Birding in Ohio
By Anietra Hamper

Ohio has unique landscapes from the north to the south ends of the state that provide ideal habitats for native and migrating birds. From the waterfowl that live on the shores of Lake Erie year-round to the migrating warblers that stop to rest on their way north or the Great Horned Owls in the southern Ohio forests, the Buckeye State has an abundance of exciting opportunities for birders. Whether you’re an expert or have always wanted to give it a try, here are some of the best birding spots in Ohio to get you started.

 

Credit: ODNR

Magee Marsh Wildlife Area

On the shores of Lake Erie in northern Ohio, the Magee Marsh Wildlife Area tops the list when it comes to the best birding locations. The marsh sits along a migration path and it is where many birds stop to rest on their way north. Of particular interest to many birders is the wide variety and sheer numbers of songbirds and warblers that are spotted in the area, especially during the spring. Hawks are also popular for watching in early spring.

This northern area of Ohio along Lake Erie is also host to “The Biggest Week in American Birding” each May. This is when thousands of birding enthusiasts and photographers come to the area for the chance to check one more species off of their list. Throughout the year you can stroll along the boardwalk at the marsh and spot many species without even trying. Waterfowl like the Wood Duck, Marsh Wren, Black-crowned Night-Heron and Bald Eagles have been spotted in the marsh and along the Lake Erie shoreline.

 

Credit: Anietra Hamper

 

Credit: ODNR

Lake Erie Birding Trail

If you are new to birding in Ohio, then the Lake Erie Birding Trail is the best place to start. The 300-plus miles of trails run along the entire northern shoreline of Lake Erie and consist of seven loops that host a specific kind of habitat in each region. There are more than 400 species that have been identified along the trail. The Ohio Department of Natural Resources has information on what species you’re likely to observe throughout the year in the different regions and advice on how to identify various species. ODNR even has a field checklist available, which is great for keeping track of your finds.

 

Credit: Roberta Hamper

Killdeer Plains Wildlife Area

Winter birding is popular in the central part of the state near the Killdeer Plains Wildlife Area. It is home to more than 275 different species that have been spotted in this region which has a grassland habitat. Birds you might spot in this area include hawks, Short-eared Owl, Long-eared-Owl, Northern Saw-whet Owl, Snow Bunting, Lapland Longspur, Wild Turkey, Red-headed Woodpecker, Sandhill Crane and Northern Shrike. This is one of the areas to head to if you are on the hunt for Bald Eagle nests. Winter is a great time to spot raptors and various waterfowl.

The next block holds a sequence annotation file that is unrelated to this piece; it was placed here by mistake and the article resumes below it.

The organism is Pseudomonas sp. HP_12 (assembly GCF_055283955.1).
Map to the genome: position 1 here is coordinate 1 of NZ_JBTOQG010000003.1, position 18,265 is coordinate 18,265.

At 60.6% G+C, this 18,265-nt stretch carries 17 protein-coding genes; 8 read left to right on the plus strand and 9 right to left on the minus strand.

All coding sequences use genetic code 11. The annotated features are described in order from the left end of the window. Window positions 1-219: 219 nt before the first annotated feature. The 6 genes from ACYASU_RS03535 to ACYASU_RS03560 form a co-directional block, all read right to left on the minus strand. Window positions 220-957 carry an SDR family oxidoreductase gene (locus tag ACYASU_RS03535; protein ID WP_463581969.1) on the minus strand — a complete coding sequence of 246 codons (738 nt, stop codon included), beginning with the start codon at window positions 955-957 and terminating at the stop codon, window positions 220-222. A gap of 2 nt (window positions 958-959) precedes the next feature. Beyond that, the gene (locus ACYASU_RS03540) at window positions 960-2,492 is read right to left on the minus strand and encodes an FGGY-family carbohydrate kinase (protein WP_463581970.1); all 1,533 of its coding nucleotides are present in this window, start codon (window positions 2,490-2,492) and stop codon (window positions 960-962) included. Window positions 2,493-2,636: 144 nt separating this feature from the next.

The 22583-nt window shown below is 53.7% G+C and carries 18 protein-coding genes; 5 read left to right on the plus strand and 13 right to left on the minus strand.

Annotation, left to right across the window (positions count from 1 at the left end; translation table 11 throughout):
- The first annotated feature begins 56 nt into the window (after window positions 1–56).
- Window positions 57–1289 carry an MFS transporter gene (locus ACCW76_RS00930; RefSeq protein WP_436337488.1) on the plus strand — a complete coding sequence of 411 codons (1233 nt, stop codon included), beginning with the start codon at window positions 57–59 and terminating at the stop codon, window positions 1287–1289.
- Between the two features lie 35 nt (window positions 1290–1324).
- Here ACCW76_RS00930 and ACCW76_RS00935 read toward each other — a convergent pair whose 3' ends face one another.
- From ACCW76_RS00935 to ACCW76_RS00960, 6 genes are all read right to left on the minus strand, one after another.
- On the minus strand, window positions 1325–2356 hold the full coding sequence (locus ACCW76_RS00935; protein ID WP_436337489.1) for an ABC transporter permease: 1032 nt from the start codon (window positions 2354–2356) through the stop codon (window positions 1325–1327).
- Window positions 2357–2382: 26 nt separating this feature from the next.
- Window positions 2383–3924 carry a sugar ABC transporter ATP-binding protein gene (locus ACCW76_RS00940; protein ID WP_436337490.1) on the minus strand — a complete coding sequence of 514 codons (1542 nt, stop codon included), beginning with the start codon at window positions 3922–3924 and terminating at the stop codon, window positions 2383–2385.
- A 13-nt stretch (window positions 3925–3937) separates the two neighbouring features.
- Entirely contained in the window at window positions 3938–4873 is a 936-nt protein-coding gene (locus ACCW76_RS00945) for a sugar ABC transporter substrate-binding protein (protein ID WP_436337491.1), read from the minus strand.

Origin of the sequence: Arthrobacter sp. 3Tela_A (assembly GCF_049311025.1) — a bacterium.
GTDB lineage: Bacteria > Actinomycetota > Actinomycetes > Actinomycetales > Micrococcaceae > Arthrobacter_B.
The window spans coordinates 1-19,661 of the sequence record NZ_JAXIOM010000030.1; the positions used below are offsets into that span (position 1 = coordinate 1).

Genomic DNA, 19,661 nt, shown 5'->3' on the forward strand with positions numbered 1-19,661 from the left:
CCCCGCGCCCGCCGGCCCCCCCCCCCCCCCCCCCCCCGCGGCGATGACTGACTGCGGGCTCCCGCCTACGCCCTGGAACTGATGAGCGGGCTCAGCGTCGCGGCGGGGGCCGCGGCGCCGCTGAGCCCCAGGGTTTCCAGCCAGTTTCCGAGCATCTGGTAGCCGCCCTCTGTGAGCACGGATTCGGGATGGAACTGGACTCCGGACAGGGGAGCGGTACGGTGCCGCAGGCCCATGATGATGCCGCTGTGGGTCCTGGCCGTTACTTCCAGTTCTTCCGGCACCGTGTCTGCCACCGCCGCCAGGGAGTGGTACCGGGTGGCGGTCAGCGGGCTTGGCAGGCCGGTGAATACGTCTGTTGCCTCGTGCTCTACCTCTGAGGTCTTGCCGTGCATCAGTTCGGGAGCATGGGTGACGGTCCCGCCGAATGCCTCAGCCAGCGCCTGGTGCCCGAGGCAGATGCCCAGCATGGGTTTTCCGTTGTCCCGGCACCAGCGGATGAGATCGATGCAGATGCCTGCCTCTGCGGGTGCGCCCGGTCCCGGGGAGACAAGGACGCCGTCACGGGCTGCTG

Credit: Anietra Hamper

 

Credit: ODNR

Green Lawn Cemetery

The 360-acre Green Lawn Cemetery in Columbus is one of the best birding locations in the state. While it may seem odd to stroll through headstones and memorials to spot a Red-tailed Hawk or Great Horned Owl, the cemetery has a prime habitat for many bird species. The best time for birding at the cemetery is during the spring migration when you are like to see thrushes, warblers, vireos and orioles passing through, but it is spectacular during other times of the year also. The fall migration is a popular time, and, in the winter, you are likely to see more rare species like Common Redpoll and the Northern Saw-whet Owl.

 

Credit: ODNR

Howard Marsh

The newest birding hotspot in Ohio is in Howard Marsh near Toledo. The area was just restored from a working farm into a wetlands habitat and is managed by the Toledo Metroparks. Shorebirds like the Black-necked Stilt have been spotted in the marsh but its most popular attraction for birders are the migrating songbirds and waterfowl. The marsh has a four-mile loop from which to observe wildlife, hiking trails, a boardwalk and a six-mile water trail for kayaks and canoes if you want to observe the wildlife from the water.

 

Credit: ODNR

The Edge of Appalachia Preserve

This area near Cincinnati is made up of 15,000-acres of woodlands, forest and prairies. The best time for birding in this preserve is during the spring and summer breeding season. Warblers are in abundance this time of year and other songbirds. This is also one of the best areas to spot the black vulture. Evening brings different birding opportunities as you search for the Eastern Screech-owl, Barred Owl and Great Horned Owls.

The Ohio Department of Natural Resources has more information on birding in Ohio and field checklists that you can download to identify species.

For more outdoor adventure, Find It Here. at Ohio.org.

About the Author

For Anietra Hamper, writing is a passion. Anietra spent nearly 20 years as a top-rated television news Anchor telling thousands of stories that impact people's lives. Now, away from the spotlight, Anietra is a published travel writer. In fall 2013, Anietra was honored to be selected as a member of the prestigious Society of American Travel Writers. Anietra's zest for exploration and photography has taken her to untouched regions of Vietnam and tribal territories of the Philippines, sharing those journeys along the way through articles and blogs. Anietra is also a correspondent for Child Fund International; one of the largest non-Government Organizations in the world. Anietra graduated Cum Laude from Heidelberg College in Tiffin, Ohio and studied journalism at American University in Washington D.C. She enjoys fishing, photography, fitness and playing with her rescued dog Sunny. You can follow Anietra online at ThreeWordPress.com and Facebook/ThreeWordPress.